We have reached that time of year again, where the discussion reverts back to the greats of the game of baseball. It’s the time of year where the “hot” isn’t really for the stove as much as the debates on which former players are most worthy of going into the baseball Hall of Fame in Cooperstown, New York.
Last year, four players from the current ballot (and a couple from the Today’s Game Era committee) received induction into the hallowed halls of Cooperstown, which appears to have cleared up the logjam we had seen on the ballot for years.Add in a sparse incoming class of eligible players and you have a year where there is one certain selection and a number of questions after that.
As a member of the IBWAA, this will be my sixth year of voting for ‘the Hall’ and as I have said in years past, I have no issue voting for anyone suspected for PED use, since I feel those players played within the parameters of the rules allowed at that time. I’ve long considered the Hall of Fame a museum of the game, not a church, and because of this I vote based on performance alone.
Now, there are a few differences between us in the IBWAA & our brethren in the BBWAA, one of which is the players we have already inducted. Last year we inducted Mariano Rivera and Roy Halladay. In years past we had elected Roger Clemens, and Barry Bonds, so they did not show up on our ballot this year. Also, we are allowed to vote for up to 15 players, where the BBWAA can only vote for 10.
Before we get to my actual votes, you can read my previous votes: Here is 2014, 2015, 2016, 2017 ,2018 and 2019. Also, follow Ryan Thibodaux on Twitter. That way you can follow how the voting is going before the big announcement on January 21st.
Without further ado, here are my votes for the 2020 Hall of Fame ballot. I have shaken things up this year, so you won’t get the usual huge article breaking down every vote. Instead, this year I am going to break them down by category and explain a bit why I voted the way I did this year. In fact, this year saw a couple of firsts for me.
The Longtime Holdover
This will be the 10th and final year for Larry Walker to appear on the BBWAA ballot and there is still a lot of uncertainty from some on whether Walker is a legit HOFer. It took me awhile to come around, as I was always concerned about how much time he missed due to injury, but over the last few years Walker has become a regular on my ballot.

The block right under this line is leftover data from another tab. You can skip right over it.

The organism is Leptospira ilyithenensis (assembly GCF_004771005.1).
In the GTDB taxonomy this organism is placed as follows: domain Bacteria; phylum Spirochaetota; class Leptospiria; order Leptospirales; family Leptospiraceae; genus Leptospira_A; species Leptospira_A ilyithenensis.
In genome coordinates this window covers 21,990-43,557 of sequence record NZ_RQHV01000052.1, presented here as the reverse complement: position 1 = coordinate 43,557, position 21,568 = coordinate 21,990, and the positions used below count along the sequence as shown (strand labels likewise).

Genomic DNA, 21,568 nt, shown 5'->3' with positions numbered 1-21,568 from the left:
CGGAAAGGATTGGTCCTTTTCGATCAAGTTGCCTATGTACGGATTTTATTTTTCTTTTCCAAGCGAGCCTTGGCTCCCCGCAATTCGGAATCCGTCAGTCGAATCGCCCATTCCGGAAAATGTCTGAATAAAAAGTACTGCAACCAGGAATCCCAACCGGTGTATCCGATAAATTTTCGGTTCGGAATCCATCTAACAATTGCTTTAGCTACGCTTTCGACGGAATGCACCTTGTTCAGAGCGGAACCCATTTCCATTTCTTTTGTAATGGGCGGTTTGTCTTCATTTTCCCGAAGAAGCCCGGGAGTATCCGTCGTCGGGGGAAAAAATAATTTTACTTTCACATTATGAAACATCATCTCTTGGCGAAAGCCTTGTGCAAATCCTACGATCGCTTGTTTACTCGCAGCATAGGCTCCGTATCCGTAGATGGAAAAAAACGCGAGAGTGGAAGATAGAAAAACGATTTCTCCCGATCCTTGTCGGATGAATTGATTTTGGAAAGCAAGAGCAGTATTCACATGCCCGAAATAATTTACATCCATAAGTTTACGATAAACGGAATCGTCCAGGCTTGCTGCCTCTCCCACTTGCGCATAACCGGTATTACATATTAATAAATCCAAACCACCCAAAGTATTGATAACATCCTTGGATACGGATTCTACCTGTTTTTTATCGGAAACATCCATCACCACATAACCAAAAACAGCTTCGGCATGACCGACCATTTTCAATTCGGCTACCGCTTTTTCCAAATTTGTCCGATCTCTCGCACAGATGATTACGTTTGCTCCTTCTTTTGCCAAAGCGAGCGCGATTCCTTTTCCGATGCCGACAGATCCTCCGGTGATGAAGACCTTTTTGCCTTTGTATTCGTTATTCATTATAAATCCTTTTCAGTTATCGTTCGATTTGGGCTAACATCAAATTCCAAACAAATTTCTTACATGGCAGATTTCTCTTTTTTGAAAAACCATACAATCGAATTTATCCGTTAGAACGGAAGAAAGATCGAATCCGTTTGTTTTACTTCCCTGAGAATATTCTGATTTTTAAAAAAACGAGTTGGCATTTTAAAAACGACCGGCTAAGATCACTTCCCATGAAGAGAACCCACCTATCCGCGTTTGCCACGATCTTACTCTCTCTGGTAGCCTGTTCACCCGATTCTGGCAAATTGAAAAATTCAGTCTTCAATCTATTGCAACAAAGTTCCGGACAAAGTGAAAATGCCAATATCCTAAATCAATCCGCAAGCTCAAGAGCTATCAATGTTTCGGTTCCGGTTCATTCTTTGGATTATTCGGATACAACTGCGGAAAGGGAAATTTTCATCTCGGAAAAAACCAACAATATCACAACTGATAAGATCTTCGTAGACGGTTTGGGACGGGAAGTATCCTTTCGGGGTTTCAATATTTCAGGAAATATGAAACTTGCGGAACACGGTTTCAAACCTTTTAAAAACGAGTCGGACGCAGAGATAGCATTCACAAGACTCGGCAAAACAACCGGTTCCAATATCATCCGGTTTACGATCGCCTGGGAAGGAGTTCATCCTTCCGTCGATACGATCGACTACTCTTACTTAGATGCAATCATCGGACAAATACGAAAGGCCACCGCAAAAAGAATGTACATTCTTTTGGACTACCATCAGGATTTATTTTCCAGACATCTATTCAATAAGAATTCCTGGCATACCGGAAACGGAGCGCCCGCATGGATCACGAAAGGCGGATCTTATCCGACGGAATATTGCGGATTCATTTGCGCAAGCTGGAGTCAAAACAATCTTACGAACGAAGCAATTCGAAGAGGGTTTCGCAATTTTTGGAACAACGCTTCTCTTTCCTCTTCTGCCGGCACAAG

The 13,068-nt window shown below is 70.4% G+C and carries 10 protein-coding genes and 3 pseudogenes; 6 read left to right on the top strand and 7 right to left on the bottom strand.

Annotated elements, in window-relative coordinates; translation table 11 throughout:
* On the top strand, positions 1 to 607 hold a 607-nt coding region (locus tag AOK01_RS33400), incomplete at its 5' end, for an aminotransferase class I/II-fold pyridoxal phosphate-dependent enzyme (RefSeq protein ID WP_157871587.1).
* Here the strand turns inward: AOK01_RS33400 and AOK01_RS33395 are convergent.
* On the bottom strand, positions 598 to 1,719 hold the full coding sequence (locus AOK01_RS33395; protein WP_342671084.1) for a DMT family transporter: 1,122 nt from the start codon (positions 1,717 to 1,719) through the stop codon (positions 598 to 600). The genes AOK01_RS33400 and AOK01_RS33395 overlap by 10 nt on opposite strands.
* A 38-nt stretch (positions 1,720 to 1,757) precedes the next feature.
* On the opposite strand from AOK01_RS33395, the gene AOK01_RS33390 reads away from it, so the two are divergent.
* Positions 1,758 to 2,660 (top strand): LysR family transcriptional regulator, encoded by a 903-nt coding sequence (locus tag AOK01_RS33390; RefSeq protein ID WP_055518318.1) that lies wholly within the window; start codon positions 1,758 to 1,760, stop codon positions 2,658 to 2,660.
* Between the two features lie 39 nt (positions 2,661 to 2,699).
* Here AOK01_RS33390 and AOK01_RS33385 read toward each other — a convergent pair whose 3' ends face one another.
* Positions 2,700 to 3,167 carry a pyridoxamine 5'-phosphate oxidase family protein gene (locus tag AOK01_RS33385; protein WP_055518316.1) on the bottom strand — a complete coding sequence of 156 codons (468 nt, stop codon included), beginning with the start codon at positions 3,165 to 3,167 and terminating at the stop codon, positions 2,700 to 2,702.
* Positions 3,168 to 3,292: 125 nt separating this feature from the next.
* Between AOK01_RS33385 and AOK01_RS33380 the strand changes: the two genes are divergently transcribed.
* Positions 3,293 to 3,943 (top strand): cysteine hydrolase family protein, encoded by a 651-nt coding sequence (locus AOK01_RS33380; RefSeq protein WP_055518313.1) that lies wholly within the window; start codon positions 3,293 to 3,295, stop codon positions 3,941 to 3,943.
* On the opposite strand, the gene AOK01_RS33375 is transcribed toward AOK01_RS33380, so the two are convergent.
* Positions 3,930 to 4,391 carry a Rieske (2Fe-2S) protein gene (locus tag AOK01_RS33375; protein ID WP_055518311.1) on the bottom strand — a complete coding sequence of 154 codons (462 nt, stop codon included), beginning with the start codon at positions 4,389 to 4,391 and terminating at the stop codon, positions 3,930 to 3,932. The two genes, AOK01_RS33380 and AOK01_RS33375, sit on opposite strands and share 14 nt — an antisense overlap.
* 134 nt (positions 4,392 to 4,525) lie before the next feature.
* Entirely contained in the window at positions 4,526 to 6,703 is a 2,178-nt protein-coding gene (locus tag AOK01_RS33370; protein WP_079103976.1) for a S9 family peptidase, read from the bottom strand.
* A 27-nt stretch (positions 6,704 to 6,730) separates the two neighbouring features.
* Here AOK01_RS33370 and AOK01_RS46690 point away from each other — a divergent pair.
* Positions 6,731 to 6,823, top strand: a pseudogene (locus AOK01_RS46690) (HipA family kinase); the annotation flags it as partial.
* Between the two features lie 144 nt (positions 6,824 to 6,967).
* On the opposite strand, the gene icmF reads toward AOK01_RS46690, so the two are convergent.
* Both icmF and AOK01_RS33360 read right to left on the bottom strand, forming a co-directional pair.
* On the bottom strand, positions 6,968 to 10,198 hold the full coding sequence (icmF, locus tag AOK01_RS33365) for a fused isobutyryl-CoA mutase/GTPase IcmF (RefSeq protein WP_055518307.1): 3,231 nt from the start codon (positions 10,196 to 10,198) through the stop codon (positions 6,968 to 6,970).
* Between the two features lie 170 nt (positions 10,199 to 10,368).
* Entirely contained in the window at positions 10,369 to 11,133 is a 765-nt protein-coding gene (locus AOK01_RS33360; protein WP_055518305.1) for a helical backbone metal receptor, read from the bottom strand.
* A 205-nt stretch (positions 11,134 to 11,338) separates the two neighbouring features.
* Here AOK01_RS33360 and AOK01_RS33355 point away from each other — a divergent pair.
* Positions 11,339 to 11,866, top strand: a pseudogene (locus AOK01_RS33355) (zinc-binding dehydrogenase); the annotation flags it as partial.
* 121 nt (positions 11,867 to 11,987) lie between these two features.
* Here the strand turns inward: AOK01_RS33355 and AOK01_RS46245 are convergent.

The numbers tell a story of a great all-around player: he could hit, field, run, hit for power and had a great arm in right field. There are batting titles, Gold Gloves, Silver Slugger awards and even an MVP award back in 1997. Love the black ink? He’s got a lot of that as well. I’m always big on guys who are statistically in the Top 100 of all-time in a number of strong categories, and Walker checks those off as well.
In fact there isn’t much that Walker doesn’t rack up when it comes to what we look for in a Hall of Fame player. According to the Hall of Stats, Walker is the 7th best right fielder in history and 10th according to JAWS. If you believe in the ‘7 Year Peak’, Walker has six seasons with a bWAR of 5 or more. It’s easy to see some of the concerns that are floated about, but when you look at overall weight, Walker is on par with most of the greats in right field.
So will he get in? That is the big question. As of this writing, he is sitting at 85% of the ballots made public. There is normally always a bit of a drop-off once all the ballots are counted, so it will be interesting to see just how big of a drop he has. In fact, he needs 69% of the rest of the ballots to reach the 75% needed for induction. It’s going to be a close one, so keep your fingers crossed that he reaches the final goal.